The first article that came to mind focuses on a trend on the digital side of news design: app-like design for the web.
The Nieman Labs article actually covers a few big ideas from across journalism that the folks of Spark Camp (with whom Nieman Lab collaborated for the post) thought were most relevant. While real-time fact checking and personalized services are definitely interesting trends that have bearing on the future of journalism, it’s Andrew Pergam, Washington Post director of video, who offers the observations most relevant to news design.
User experience seems to be driving the conversation these days. Pergam brings up the examples of USA Today and Quartz as websites that bring the feel of a tablet to the browser. Both are very accessible designs that treat content in a browser much like content within an app. It’s a style of digital design I see as likely to continue because it makes a lot of sense — we view content on a variety of platforms these days, and a unified viewing experience across platforms makes it easier on the reader.
Pergam then points out a different aspect of user experience that is highlighted by HuffPost Live — user engagement. Although it’s a video site, HuffPost Live actually dedicates a larger space to user comments (including video comments) than to its own video content. It’s a design that reflects what HuffPost Live hopes for users to do with it.
Pergam also discusses an actual app, Circa, which breaks down the news into points. It’s a different way of digesting the news, and it’s endorsed again by Monica Guzman later in the same article.
Pergam finishes off by mentioning that the evolution of sponsored content is something to keep an eye on — while it’s becoming better integrated, there’s also the fine line of keeping it distinct from editorial.
The main trend that Pergam sees is design driving new developments. It’s good to see that design is a primary concern among news organizations, and it emphasizes design’s role in journalism. The way news is presented is an important consideration in moving forward, and organizations are starting to realize that.
On the print side, this week we’ll see the debute of a new format for the Columbus Dispatch, the first U.S. paper to take the plunge on “three-around” printing.
Poynter’s Rick Edmunds has been following this story since 2011. At the time, the technology — a way of modifying existing presses to print three sheets per revolution instead of two — had yet to be adopted by any papers. Later that year, the Dispatch and the Cincinnati Enquirer (both Gannett-owned papers) said they would give it a try. The new format hasn’t gone into effect until now because of the huge time and financial investment of retrofitting the presses. Now that the modified presses are ready to go, we’ll finally get to see this new format in effect.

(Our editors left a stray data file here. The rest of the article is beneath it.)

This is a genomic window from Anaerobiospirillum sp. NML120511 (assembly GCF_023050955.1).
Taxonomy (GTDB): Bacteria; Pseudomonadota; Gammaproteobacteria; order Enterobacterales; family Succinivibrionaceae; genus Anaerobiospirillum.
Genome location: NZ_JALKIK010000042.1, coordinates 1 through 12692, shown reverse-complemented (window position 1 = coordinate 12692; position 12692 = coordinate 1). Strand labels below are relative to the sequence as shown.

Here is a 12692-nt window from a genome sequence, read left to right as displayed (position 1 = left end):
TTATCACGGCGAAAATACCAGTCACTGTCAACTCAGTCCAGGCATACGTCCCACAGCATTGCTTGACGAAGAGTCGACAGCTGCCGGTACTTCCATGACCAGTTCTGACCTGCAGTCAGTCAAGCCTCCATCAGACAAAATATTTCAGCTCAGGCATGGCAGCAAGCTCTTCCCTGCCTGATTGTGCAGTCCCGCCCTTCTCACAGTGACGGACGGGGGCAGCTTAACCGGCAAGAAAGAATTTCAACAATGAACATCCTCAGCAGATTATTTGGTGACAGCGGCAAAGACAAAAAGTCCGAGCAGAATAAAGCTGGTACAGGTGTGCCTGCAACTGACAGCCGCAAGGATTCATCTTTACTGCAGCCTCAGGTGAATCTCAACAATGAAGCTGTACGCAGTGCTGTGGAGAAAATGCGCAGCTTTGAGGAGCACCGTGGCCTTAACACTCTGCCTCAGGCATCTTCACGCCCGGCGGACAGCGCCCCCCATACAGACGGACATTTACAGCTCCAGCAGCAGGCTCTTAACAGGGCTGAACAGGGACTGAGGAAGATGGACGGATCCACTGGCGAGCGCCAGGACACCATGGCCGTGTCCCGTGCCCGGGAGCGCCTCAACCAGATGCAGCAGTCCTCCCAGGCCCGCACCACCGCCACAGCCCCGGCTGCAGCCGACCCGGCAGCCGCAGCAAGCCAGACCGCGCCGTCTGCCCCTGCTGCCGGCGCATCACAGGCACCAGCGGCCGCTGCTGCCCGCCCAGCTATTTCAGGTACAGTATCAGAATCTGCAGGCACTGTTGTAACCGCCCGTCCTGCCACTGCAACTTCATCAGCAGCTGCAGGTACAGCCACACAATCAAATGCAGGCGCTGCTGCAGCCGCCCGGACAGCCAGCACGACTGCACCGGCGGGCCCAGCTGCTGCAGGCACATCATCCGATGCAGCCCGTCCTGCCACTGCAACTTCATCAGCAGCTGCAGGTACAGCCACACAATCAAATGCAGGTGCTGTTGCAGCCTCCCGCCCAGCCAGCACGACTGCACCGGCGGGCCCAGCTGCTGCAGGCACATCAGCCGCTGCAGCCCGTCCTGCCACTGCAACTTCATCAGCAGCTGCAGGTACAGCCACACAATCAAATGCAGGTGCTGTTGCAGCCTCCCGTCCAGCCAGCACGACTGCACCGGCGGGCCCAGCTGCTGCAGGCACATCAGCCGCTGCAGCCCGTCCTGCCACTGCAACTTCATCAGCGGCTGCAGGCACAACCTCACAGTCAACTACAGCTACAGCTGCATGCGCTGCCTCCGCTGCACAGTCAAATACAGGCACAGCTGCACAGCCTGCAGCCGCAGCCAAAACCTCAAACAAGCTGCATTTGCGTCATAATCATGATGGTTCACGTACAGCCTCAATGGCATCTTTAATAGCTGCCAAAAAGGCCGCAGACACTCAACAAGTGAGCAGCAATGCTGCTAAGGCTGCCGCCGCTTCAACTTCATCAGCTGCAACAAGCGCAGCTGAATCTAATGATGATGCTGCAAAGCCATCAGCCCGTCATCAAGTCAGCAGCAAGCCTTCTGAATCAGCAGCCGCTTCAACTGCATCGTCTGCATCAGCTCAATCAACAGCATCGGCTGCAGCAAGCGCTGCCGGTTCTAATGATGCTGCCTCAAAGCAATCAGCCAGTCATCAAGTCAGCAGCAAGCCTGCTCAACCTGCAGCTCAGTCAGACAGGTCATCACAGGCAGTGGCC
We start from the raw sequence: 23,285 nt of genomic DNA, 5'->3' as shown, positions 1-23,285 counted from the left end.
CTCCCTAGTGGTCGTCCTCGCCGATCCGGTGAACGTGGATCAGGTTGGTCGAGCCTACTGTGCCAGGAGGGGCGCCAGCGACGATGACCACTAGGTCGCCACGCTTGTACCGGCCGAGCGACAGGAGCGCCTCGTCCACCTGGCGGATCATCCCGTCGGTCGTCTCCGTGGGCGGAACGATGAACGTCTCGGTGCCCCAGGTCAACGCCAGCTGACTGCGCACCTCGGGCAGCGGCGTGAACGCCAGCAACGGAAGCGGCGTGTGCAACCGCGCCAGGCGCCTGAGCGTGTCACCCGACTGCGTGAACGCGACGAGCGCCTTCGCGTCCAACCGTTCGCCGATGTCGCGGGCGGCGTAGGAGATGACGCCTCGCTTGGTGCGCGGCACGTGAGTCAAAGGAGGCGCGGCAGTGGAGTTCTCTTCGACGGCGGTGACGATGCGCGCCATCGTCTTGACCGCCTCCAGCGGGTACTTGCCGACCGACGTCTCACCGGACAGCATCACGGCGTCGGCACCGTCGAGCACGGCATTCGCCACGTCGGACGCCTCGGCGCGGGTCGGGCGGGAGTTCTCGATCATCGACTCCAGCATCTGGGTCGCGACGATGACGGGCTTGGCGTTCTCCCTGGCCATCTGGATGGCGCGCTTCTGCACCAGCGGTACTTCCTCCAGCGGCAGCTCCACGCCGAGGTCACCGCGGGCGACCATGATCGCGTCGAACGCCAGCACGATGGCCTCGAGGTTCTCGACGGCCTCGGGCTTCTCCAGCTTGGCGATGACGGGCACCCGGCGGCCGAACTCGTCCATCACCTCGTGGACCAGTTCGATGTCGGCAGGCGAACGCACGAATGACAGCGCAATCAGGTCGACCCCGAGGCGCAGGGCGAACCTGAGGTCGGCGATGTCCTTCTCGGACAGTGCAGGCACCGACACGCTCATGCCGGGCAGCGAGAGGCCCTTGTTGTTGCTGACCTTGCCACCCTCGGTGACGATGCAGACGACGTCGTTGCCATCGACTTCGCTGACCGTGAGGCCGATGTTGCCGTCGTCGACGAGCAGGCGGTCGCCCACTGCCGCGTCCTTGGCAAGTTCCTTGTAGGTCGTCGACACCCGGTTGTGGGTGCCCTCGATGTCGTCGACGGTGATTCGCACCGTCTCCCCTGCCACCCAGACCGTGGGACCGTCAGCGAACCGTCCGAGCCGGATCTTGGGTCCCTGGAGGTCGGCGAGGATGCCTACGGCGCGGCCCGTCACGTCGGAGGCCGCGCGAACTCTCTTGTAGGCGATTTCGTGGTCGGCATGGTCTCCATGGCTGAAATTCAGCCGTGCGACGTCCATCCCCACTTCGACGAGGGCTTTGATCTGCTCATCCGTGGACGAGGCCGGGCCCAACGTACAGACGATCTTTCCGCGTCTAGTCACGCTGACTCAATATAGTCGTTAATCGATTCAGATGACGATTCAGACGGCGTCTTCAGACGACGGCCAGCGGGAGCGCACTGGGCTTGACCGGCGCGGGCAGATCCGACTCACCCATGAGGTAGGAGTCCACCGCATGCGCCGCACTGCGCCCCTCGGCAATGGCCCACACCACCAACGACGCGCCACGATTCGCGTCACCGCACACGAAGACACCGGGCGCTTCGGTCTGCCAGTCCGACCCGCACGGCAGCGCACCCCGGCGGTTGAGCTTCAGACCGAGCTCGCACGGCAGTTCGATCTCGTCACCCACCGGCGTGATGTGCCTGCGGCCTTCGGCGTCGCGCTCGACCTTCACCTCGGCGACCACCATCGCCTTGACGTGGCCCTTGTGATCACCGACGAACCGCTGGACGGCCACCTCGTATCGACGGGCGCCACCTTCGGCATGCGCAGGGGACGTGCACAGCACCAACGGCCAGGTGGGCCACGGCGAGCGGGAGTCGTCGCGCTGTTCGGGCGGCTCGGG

Edmunds explains that the new page size is about 11×14.75 in., about 2/3 the size of the average broadsheet. It can still be easily sectioned and offers color on every page — attractive for both editorial and advertising. The ability to print three pages per revolution speeds up the press run and saves paper, which could have a significant financial impact in a time when the industry is desperate for ways to cut costs.
Even so, the industry has been reluctant to embrace the new technology. The Chicago Tribune passed on it all the way back in 2008 after producing a prototype compact edition. Edmunds speculates that papers are reluctant to try anything quite so radical that involves an investment as large as the retrofitting process. Papers are also feeling out whether a complete shift toward digital is the way to go, in which case an investment in a new print process wouldn’t make sense.
Many eyes will certainly be on the Dispatch in the coming weeks; if the format proves successful enough for other papers to adopt, it could have a significant impact on the economics of print newspapers in the next few years. However, it’s a print-centric strategy in an era where newspapers need to be thinking simultaneously about print and digital, not just one or the other. It’s not enough to find a way to save print without addressing the other economic problem of newspapers, how to turn a profit on the digital end.
This page from the Arizona Republic uses type in a very impacting way. It takes a hard, investigative story on a subject that can be difficult to illustrate, and it creates the right impact without letting the presentation distract from the story. This is an unusual page in that the Arizona Republic doesn’t always have this kind of big investigative piece that would take up so much A1 real estate, but even on regular days the Republic is a strong paper visually, with a very clean look and solid typography.
The Virginian-Pilot just about always has something interesting to look at. They know how to play up their visuals, be they photo or illustration, for maximum impact, and they’re not afraid to go bold with their display type. They’re fun to look at as a newspaper because they defy expectations of what newspapers look like. Sometimes it doesn’t always work — for instance, I’ve seen them use circular photos that don’t look very good — but they are always willing to experiment. I’m also not a huge fan of breaking modularity and creating L-shaped story packages, which they do almost every day, but sometimes that’s the price of doing design outside the box.